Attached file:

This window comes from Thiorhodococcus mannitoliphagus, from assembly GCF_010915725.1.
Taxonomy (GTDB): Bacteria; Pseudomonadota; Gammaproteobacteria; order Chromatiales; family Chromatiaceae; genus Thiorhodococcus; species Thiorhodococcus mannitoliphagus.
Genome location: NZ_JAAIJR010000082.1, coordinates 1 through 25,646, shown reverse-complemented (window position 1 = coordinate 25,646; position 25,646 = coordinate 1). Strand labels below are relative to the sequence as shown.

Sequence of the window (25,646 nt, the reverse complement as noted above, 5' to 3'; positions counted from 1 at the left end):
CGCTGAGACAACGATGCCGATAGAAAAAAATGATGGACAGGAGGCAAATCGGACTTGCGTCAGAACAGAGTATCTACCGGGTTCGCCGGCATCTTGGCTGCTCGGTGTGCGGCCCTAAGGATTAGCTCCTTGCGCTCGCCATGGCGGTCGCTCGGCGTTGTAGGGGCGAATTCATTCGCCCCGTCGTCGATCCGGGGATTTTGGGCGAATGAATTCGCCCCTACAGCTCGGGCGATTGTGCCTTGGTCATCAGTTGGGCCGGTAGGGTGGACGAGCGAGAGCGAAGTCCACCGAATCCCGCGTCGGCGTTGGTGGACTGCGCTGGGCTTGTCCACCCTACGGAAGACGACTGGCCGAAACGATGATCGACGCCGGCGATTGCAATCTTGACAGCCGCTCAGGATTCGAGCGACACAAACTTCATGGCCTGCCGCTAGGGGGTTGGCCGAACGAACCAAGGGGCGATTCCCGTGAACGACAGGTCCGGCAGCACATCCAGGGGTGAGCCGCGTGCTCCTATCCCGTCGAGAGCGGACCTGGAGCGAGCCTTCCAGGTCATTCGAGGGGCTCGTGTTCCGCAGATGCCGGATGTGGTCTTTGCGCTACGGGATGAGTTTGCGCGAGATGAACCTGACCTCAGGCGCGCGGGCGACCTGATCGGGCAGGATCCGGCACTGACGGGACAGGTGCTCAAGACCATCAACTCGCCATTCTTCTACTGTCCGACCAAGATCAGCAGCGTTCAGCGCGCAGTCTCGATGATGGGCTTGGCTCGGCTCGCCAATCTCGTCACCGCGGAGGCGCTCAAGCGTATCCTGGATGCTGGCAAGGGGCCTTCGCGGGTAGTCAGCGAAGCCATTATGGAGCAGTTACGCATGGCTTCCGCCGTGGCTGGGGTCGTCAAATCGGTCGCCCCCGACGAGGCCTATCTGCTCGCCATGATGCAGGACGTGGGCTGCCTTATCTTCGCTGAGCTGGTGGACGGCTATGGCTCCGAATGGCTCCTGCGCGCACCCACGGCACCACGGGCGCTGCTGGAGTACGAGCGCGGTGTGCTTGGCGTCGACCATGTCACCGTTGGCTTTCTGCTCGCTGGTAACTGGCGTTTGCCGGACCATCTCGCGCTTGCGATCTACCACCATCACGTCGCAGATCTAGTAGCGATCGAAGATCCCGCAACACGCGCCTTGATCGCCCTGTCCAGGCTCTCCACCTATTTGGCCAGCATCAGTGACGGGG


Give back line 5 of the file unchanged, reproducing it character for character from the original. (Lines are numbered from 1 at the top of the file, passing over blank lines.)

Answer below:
CGCTGAGACAACGATGCCGATAGAAAAAAATGATGGACAGGAGGCAAATCGGACTTGCGTCAGAACAGAGTATCTACCGGGTTCGCCGGCATCTTGGCTGCTCGGTGTGCGGCCCTAAGGATTAGCTCCTTGCGCTCGCCATGGCGGTCGCTCGGCGTTGTAGGGGCGAATTCATTCGCCCCGTCGTCGATCCGGGGATTTTGGGCGAATGAATTCGCCCCTACAGCTCGGGCGATTGTGCCTTGGTCATCAGTTGGGCCGGTAGGGTGGACGAGCGAGAGCGAAGTCCACCGAATCCCGCGTCGGCGTTGGTGGACTGCGCTGGGCTTGTCCACCCTACGGAAGACGACTGGCCGAAACGATGATCGACGCCGGCGATTGCAATCTTGACAGCCGCTCAGGATTCGAGCGACACAAACTTCATGGCCTGCCGCTAGGGGGTTGGCCGAACGAACCAAGGGGCGATTCCCGTGAACGACAGGTCCGGCAGCACATCCAGGGGTGAGCCGCGTGCTCCTATCCCGTCGAGAGCGGACCTGGAGCGAGCCTTCCAGGTCATTCGAGGGGCTCGTGTTCCGCAGATGCCGGATGTGGTCTTTGCGCTACGGGATGAGTTTGCGCGAGATGAACCTGACCTCAGGCGCGCGGGCGACCTGATCGGGCAGGATCCGGCACTGACGGGACAGGTGCTCAAGACCATCAACTCGCCATTCTTCTACTGTCCGACCAAGATCAGCAGCGTTCAGCGCGCAGTCTCGATGATGGGCTTGGCTCGGCTCGCCAATCTCGTCACCGCGGAGGCGCTCAAGCGTATCCTGGATGCTGGCAAGGGGCCTTCGCGGGTAGTCAGCGAAGCCATTATGGAGCAGTTACGCATGGCTTCCGCCGTGGCTGGGGTCGTCAAATCGGTCGCCCCCGACGAGGCCTATCTGCTCGCCATGATGCAGGACGTGGGCTGCCTTATCTTCGCTGAGCTGGTGGACGGCTATGGCTCCGAATGGCTCCTGCGCGCACCCACGGCACCACGGGCGCTGCTGGAGTACGAGCGCGGTGTGCTTGGCGTCGACCATGTCACCGTTGGCTTTCTGCTCGCTGGTAACTGGCGTTTGCCGGACCATCTCGCGCTTGCGATCTACCACCATCACGTCGCAGATCTAGTAGCGATCGAAGATCCCGCAACACGCGCCTTGATCGCCCTGTCCAGGCTCTCCACCTATTTGGCCAGCATCAGTGACGGGG